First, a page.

Intel fills in details of 64-Bit chip story

Intel fills in details of 64-Bit chip story

Intel announced last week at its Professional Developer's Conference in Palm Springs, California, plans to ship manufacturing samples of its 64-bit Merced processor in mid-1999, with the production version following in mid-2000.

The company also announced that using a PC running the Merced simulator, it successfully booted seven different operating systems, including Microsoft's forthcoming Win64, Sun's Solaris, SCO's UnixWare Monterey, Novell's Modesto, and Hewlett-Packard's HP-UX. Intel also plans to fully support a 64-bit version of Linux.

At the developer's conference, a Microsoft executive said the 64-bit version of Windows, referred to as Win64, is under development for both Intel's IA-64 processor and Compaq's Alpha chip. Win64 for the Intel platform will ship when systems based on the Merced chip are released, and will be compatible with 32-bit Windows applications, according to Oscar Newkerk, technical evangelist in Microsoft's Developer Relations Group.

Despite a great deal of talk within the industry about the need for next-generation I/O technology to support 1-GHz processing, Merced's chip set -- the 82460GX -- will be PCI-based and run at only 66 MHz, Intel said. But the chip set will be I/O upgradable when Intel's next-generation I/O becomes available in 2002, officials said.

The Intel chip set will also limit the addressable memory space to 64GB, but an Intel representative said PC makers designing their own chip sets will be able to address "multiple terabytes" of memory.

One feature that will be available when the new chip set debuts is three levels of cache -- Level 0, Level 1, and Level 2 -- up from the two levels currently found in Intel's chips. Level 0 and Level 1 will both perform at processor speed, but it will perform with almost no latency because Level 0 is closest to the registers, officials said.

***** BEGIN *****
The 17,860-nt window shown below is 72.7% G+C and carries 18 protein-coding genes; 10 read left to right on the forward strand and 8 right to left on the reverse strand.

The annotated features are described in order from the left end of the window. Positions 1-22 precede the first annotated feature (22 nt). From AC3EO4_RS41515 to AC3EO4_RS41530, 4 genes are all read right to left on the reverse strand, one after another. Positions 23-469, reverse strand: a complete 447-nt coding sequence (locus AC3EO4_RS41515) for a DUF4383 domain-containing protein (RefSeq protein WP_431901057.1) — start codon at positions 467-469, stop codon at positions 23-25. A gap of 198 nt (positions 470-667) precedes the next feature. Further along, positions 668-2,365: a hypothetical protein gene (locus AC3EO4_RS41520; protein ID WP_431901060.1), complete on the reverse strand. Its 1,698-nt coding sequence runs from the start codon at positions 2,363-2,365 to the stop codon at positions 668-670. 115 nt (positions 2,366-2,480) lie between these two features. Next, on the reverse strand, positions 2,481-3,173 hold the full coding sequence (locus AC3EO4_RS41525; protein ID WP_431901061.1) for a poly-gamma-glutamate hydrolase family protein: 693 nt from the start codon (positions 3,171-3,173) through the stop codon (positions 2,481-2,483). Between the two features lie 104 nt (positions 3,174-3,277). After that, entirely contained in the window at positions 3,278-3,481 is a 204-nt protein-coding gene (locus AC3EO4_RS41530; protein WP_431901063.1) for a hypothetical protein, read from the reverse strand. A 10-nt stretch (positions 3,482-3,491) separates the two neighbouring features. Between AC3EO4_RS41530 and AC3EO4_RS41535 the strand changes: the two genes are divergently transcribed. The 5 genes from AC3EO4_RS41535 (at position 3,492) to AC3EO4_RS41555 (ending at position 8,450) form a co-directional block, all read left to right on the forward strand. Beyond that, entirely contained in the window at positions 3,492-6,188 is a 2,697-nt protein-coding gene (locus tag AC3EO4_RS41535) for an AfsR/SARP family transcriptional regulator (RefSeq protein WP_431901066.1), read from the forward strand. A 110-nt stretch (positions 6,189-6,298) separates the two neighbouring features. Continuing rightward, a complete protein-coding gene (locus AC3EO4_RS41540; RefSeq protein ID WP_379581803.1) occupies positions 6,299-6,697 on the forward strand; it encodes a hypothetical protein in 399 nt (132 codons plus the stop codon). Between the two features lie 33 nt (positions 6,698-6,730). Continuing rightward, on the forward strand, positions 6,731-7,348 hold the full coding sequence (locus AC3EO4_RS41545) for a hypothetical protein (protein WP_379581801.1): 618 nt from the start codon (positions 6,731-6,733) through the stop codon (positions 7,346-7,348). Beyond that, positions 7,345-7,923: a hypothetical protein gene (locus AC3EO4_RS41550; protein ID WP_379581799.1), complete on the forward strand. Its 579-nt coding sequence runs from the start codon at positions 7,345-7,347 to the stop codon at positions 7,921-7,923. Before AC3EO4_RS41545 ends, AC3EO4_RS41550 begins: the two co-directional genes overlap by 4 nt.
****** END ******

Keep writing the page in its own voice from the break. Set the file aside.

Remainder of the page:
By 2001, other Intel 64-bit processors -- such as McKinley, which is the follow up to Merced and is slated to ship in production in late 2001 -- should perform faster than 1 GHz. In addition, the McKinley chip will have a system bus speed three times faster than Merced, officials said.

On stage at the conference, Intel demonstrated 1-GHz performance using a Pentium III processor. However, brute megahertz alone may not be able to put the Intel processor at the top of the performance heap, according to one industry observer.

"To get performance out of the EPIC [Intel's Explicit Parallel Instruction Computing] architecture, the software has to be optimised to use it," said Nathan Brookwood, chief analyst at Insight 64, in Saratoga, California. "To do that is a very challenging compiling task. That is where performance will come from, and it is not clear that Intel has done that yet."

According to Intel, new error-correcting technology in Merced will help OS vendors create high-availability features for enhanced error-handling support and monitoring, which will result in downtime measured in minutes per year.

Merced will be able to power systems such as eight-way, four-node clusters, and will be able to scale to Silicon Graphics' 512-way systems, according to Hemant Dhulla, IA-64 program manager at Intel.

Despite such advances in scalability, other chip manufacturers such as Compaq and Sun are not standing still, Brookwood pointed out, and there will still be a race to see whether Merced will outperform RISC processors.

"For IA-64 to have an impact on the industry, Intel will have to demonstrate superior value and performance, and they haven't shown that yet," Brookwood said.

The following are some of the features planned for Intel's IA-64.

* Explicit parallelism

* Static branch predication

* Parallel compares

* Data speculation

* Loop handling

* Multiway branch

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